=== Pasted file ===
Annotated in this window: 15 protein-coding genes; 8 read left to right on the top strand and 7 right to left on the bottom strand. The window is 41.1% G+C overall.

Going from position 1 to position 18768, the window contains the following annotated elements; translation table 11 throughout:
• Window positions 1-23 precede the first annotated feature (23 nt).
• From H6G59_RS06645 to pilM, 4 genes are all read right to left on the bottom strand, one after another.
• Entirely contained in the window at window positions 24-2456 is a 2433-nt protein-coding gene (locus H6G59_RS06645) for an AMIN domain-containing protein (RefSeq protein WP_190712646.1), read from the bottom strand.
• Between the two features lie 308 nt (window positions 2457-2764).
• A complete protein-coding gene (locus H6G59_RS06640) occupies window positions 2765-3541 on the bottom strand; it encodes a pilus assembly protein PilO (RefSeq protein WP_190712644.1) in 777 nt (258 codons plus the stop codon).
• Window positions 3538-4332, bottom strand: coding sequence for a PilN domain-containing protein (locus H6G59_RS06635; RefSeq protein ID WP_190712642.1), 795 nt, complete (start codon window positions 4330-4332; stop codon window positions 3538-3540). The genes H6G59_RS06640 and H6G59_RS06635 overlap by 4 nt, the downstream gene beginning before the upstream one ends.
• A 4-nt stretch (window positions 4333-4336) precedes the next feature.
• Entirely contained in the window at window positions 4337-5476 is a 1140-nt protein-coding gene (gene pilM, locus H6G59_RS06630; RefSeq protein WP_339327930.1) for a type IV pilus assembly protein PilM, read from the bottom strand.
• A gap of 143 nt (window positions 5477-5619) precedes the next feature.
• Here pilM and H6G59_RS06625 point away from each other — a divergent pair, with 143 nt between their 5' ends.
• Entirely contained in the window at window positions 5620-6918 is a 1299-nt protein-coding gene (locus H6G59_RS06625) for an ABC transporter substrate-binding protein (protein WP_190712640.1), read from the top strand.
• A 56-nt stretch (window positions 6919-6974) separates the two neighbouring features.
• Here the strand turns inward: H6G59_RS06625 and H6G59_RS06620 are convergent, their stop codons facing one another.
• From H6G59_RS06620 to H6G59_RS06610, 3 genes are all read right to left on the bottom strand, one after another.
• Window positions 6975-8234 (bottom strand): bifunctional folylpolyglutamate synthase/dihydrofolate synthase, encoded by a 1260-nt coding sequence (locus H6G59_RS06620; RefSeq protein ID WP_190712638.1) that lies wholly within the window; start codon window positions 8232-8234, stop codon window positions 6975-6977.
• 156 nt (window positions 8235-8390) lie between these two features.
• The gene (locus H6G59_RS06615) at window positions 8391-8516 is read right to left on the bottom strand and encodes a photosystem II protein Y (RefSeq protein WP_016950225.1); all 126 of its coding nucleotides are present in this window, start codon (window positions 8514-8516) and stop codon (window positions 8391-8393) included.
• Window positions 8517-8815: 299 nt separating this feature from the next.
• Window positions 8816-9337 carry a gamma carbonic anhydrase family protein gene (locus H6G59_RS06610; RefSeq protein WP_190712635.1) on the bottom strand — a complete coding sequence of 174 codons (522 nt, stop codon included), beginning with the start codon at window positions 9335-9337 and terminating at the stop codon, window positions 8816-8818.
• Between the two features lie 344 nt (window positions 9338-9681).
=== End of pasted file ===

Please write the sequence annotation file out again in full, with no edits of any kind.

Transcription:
Annotated in this window: 15 protein-coding genes; 8 read left to right on the top strand and 7 right to left on the bottom strand. The window is 41.1% G+C overall.

Going from position 1 to position 18768, the window contains the following annotated elements; translation table 11 throughout:
• Window positions 1-23 precede the first annotated feature (23 nt).
• From H6G59_RS06645 to pilM, 4 genes are all read right to left on the bottom strand, one after another.
• Entirely contained in the window at window positions 24-2456 is a 2433-nt protein-coding gene (locus H6G59_RS06645) for an AMIN domain-containing protein (RefSeq protein WP_190712646.1), read from the bottom strand.
• Between the two features lie 308 nt (window positions 2457-2764).
• A complete protein-coding gene (locus H6G59_RS06640) occupies window positions 2765-3541 on the bottom strand; it encodes a pilus assembly protein PilO (RefSeq protein WP_190712644.1) in 777 nt (258 codons plus the stop codon).
• Window positions 3538-4332, bottom strand: coding sequence for a PilN domain-containing protein (locus H6G59_RS06635; RefSeq protein ID WP_190712642.1), 795 nt, complete (start codon window positions 4330-4332; stop codon window positions 3538-3540). The genes H6G59_RS06640 and H6G59_RS06635 overlap by 4 nt, the downstream gene beginning before the upstream one ends.
• A 4-nt stretch (window positions 4333-4336) precedes the next feature.
• Entirely contained in the window at window positions 4337-5476 is a 1140-nt protein-coding gene (gene pilM, locus H6G59_RS06630; RefSeq protein WP_339327930.1) for a type IV pilus assembly protein PilM, read from the bottom strand.
• A gap of 143 nt (window positions 5477-5619) precedes the next feature.
• Here pilM and H6G59_RS06625 point away from each other — a divergent pair, with 143 nt between their 5' ends.
• Entirely contained in the window at window positions 5620-6918 is a 1299-nt protein-coding gene (locus H6G59_RS06625) for an ABC transporter substrate-binding protein (protein WP_190712640.1), read from the top strand.
• A 56-nt stretch (window positions 6919-6974) separates the two neighbouring features.
• Here the strand turns inward: H6G59_RS06625 and H6G59_RS06620 are convergent, their stop codons facing one another.
• From H6G59_RS06620 to H6G59_RS06610, 3 genes are all read right to left on the bottom strand, one after another.
• Window positions 6975-8234 (bottom strand): bifunctional folylpolyglutamate synthase/dihydrofolate synthase, encoded by a 1260-nt coding sequence (locus H6G59_RS06620; RefSeq protein ID WP_190712638.1) that lies wholly within the window; start codon window positions 8232-8234, stop codon window positions 6975-6977.
• 156 nt (window positions 8235-8390) lie between these two features.
• The gene (locus H6G59_RS06615) at window positions 8391-8516 is read right to left on the bottom strand and encodes a photosystem II protein Y (RefSeq protein WP_016950225.1); all 126 of its coding nucleotides are present in this window, start codon (window positions 8514-8516) and stop codon (window positions 8391-8393) included.
• Window positions 8517-8815: 299 nt separating this feature from the next.
• Window positions 8816-9337 carry a gamma carbonic anhydrase family protein gene (locus H6G59_RS06610; RefSeq protein WP_190712635.1) on the bottom strand — a complete coding sequence of 174 codons (522 nt, stop codon included), beginning with the start codon at window positions 9335-9337 and terminating at the stop codon, window positions 8816-8818.
• Between the two features lie 344 nt (window positions 9338-9681).